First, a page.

“A ruffled mind makes a restless pillow” Charlotte Brontë
Good old Charlotte Brontë. She knew a thing or two. Judging from the social media chat, most of us have found our sleep affected by Lockdown, whether it’s strange dreams, or the 3 am heebie-jeebies. Corona has certainly ruffled our minds. But some minds are more susceptible to ruffling than others. Take mine for example – it’s virtually tissue paper and Lockdown left it positively crumpled.
I liked Lockdown at first. The first few weeks was like being in an Edwardian country house party, all card games, quizzes and long constitutionals. But quickly a duller routine settled. Meals took on huge importance as the only congregation points of the day. Otherwise people drifted back to their own rooms.
But I am not an ‘own room’ person. I wasn’t bred to it. As the oldest of four siblings, we three girls shared a room so small you had to walk over the beds to get from one end to the other. It was cosy – squint a bit and you could almost convince yourself you were in the dorm at Malory Towers or Saint Clare’s, even if your dorm mates were younger, snortier and always pinched your clean knickers.
But that tatty old 70’s room, with its wonky, unfinished wardrobes, Brentford Nylons sheets and off-plumb shelves of Puffin paperbacks, took on a different complexion if ever I was obliged to stay in it on my own – a common parental discipline for crimes real or accused. It was a candlewick bed-spreaded ‘cooler’.
The enforced ostracisation was what got to me. Generally I was never happier than skiving off chores or escaping the hubbub by burying my nose in a book. The burbling chaos in the background was a wonderful counterpoint to the Shires or Willoughby Chase.
But all self-containment fled when it was just me, myself and my (guilty) thoughts. Stuck in the bedroom alone, outraged and panicked, I jangled like a stubbed toe. Within ten minutes I’d be banging on the door (unlocked, by the way – they weren’t monsters), begging to be released, usually having worked myself up into a fulsome nose bleed. Frankly I was ready to confess to any crimes, sign any confessions, endure any punishment as long as it was downstairs with everyone else. Thank God I never got recruited for M16.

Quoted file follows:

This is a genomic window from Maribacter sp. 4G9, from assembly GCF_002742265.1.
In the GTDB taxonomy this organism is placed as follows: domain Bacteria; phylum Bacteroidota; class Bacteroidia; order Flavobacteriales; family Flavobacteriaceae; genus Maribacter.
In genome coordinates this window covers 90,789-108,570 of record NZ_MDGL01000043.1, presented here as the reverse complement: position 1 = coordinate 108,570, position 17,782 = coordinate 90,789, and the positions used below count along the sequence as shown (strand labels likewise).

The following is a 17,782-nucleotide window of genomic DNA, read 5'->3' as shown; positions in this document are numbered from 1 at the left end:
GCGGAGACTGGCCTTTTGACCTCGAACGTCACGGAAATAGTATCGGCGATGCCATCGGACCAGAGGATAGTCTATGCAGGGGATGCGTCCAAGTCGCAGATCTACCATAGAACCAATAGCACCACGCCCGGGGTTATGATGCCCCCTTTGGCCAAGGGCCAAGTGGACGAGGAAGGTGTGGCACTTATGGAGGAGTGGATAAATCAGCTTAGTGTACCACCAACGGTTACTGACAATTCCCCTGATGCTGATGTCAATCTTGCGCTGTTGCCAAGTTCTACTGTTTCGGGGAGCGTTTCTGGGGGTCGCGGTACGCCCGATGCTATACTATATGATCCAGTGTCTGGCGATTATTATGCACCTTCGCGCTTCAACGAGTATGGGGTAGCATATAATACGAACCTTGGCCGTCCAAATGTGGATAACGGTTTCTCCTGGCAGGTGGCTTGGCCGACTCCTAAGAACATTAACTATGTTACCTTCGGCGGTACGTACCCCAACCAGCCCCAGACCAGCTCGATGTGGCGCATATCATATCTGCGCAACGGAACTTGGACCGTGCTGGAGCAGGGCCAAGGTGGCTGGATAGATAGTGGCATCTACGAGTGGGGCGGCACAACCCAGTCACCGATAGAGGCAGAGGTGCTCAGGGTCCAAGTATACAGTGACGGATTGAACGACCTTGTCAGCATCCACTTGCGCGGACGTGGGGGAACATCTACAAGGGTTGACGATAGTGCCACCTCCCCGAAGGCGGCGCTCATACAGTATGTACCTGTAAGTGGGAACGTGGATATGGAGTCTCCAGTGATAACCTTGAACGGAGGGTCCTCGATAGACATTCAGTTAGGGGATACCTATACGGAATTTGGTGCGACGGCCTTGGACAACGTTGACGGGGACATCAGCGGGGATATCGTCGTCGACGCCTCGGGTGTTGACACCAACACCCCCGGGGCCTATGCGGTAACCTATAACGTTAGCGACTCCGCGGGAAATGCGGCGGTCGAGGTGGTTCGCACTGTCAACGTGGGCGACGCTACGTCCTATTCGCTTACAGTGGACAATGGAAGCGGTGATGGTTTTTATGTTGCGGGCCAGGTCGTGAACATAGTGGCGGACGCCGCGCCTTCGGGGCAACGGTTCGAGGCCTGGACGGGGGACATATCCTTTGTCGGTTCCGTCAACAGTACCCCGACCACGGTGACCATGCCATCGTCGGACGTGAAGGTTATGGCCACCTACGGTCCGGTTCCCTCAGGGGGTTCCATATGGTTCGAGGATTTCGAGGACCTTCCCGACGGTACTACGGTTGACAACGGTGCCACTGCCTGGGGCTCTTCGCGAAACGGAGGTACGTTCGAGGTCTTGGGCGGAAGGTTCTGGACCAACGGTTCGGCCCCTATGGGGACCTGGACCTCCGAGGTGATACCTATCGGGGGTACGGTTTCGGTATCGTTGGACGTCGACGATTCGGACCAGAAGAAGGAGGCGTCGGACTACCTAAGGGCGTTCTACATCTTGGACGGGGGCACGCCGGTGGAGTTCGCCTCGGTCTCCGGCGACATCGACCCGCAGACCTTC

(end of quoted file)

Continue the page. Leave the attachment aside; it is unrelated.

Figuratively at least, Lockdown also sent me to my room. Without all the usual busy ‘Stuff’ to occupy me, it forced me to visit a place I don’t like to go unaccompanied – my own head. Goodness knows what’s in there, but some of it isn’t pretty. Asleep and awake, in dreams and conscious, anxieties popped up like meerkats. I even experienced one of those tumbling cascades of dread and terror, straight from my childhood bedroom. It was over something that pre-lockdown was way down on my list of worries. When I think back to that time, all I see is The Scream.
Nor did Lockdown disappoint. It gave me plenty of material to angst about: my father died suddenly; my son was evicted; then he was made redundant; I had a qualification to complete. Material that has ruffled many a mind, but in Lockdown? Well, as dear Charlotte suggests, it certainly gave me a very restless pillow.
My theory is that there’s only so much worry and stress we can easily handle. I think of it as a bucket. Usually I can keep that bucket at a manageable level: things get resolved, worries come and go, tra, la, la.
But when worries mount up, that bucket fills faster than I can empty it. When it starts to spill over, all those slopped out anxieties drive you slightly bonkers. In Lockdown with so many Big Things to fill up our buckets, we’re probably all knee deep in surplus worries.
But Lockdown also showed me just how reliant we/I am on other people. Spending time with oneself is a hard skill to master – harder, perhaps, than ever in these superficially connected, networked, social media-ed times. It’s hard to get 100 hours of practice in solitary reflection, let alone Malcolm Gladwell’s famous 10,000. We humans are social creatures and in theory we have never been more connected with each other. But if the cost is to our resilience and self-sufficiency then perhaps some of us (again…I) need to fiddle with the settings on life’s graphic equaliser.
In Lockdown, when the distractions of life disappeared, I realised how accustomed I have become to their capacity to deaden the drumming of my own personal demons. One of the main lessons I’ve gleaned from Lockdown is to learn how to go to my room and enjoy my own company.